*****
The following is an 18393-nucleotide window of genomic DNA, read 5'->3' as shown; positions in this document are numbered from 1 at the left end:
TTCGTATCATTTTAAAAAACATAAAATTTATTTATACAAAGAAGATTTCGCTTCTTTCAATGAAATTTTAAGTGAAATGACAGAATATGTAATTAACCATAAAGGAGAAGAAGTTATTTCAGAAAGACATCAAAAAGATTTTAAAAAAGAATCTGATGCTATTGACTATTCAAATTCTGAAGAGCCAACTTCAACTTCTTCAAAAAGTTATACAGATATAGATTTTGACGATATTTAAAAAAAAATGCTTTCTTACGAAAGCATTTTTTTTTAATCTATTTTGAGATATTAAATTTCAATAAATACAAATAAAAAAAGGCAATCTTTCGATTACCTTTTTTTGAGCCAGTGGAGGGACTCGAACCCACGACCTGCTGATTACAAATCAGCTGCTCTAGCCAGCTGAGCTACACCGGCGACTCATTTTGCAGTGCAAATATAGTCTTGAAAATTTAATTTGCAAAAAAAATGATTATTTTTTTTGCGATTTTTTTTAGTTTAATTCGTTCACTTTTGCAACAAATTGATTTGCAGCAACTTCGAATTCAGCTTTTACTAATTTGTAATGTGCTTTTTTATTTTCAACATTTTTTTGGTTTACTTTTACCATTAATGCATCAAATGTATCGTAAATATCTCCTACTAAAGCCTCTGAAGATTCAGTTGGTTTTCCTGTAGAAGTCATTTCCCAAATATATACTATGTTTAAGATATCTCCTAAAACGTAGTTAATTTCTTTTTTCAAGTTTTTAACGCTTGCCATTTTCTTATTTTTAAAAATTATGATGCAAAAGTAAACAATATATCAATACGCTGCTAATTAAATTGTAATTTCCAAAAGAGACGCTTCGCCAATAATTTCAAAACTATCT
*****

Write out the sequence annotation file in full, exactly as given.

The following is an 18393-nucleotide window of genomic DNA, read 5'->3' as shown; positions in this document are numbered from 1 at the left end:
TTCGTATCATTTTAAAAAACATAAAATTTATTTATACAAAGAAGATTTCGCTTCTTTCAATGAAATTTTAAGTGAAATGACAGAATATGTAATTAACCATAAAGGAGAAGAAGTTATTTCAGAAAGACATCAAAAAGATTTTAAAAAAGAATCTGATGCTATTGACTATTCAAATTCTGAAGAGCCAACTTCAACTTCTTCAAAAAGTTATACAGATATAGATTTTGACGATATTTAAAAAAAAATGCTTTCTTACGAAAGCATTTTTTTTTAATCTATTTTGAGATATTAAATTTCAATAAATACAAATAAAAAAAGGCAATCTTTCGATTACCTTTTTTTGAGCCAGTGGAGGGACTCGAACCCACGACCTGCTGATTACAAATCAGCTGCTCTAGCCAGCTGAGCTACACCGGCGACTCATTTTGCAGTGCAAATATAGTCTTGAAAATTTAATTTGCAAAAAAAATGATTATTTTTTTTGCGATTTTTTTTAGTTTAATTCGTTCACTTTTGCAACAAATTGATTTGCAGCAACTTCGAATTCAGCTTTTACTAATTTGTAATGTGCTTTTTTATTTTCAACATTTTTTTGGTTTACTTTTACCATTAATGCATCAAATGTATCGTAAATATCTCCTACTAAAGCCTCTGAAGATTCAGTTGGTTTTCCTGTAGAAGTCATTTCCCAAATATATACTATGTTTAAGATATCTCCTAAAACGTAGTTAATTTCTTTTTTCAAGTTTTTAACGCTTGCCATTTTCTTATTTTTAAAAATTATGATGCAAAAGTAAACAATATATCAATACGCTGCTAATTAAATTGTAATTTCCAAAAGAGACGCTTCGCCAATAATTTCAAAACTATCT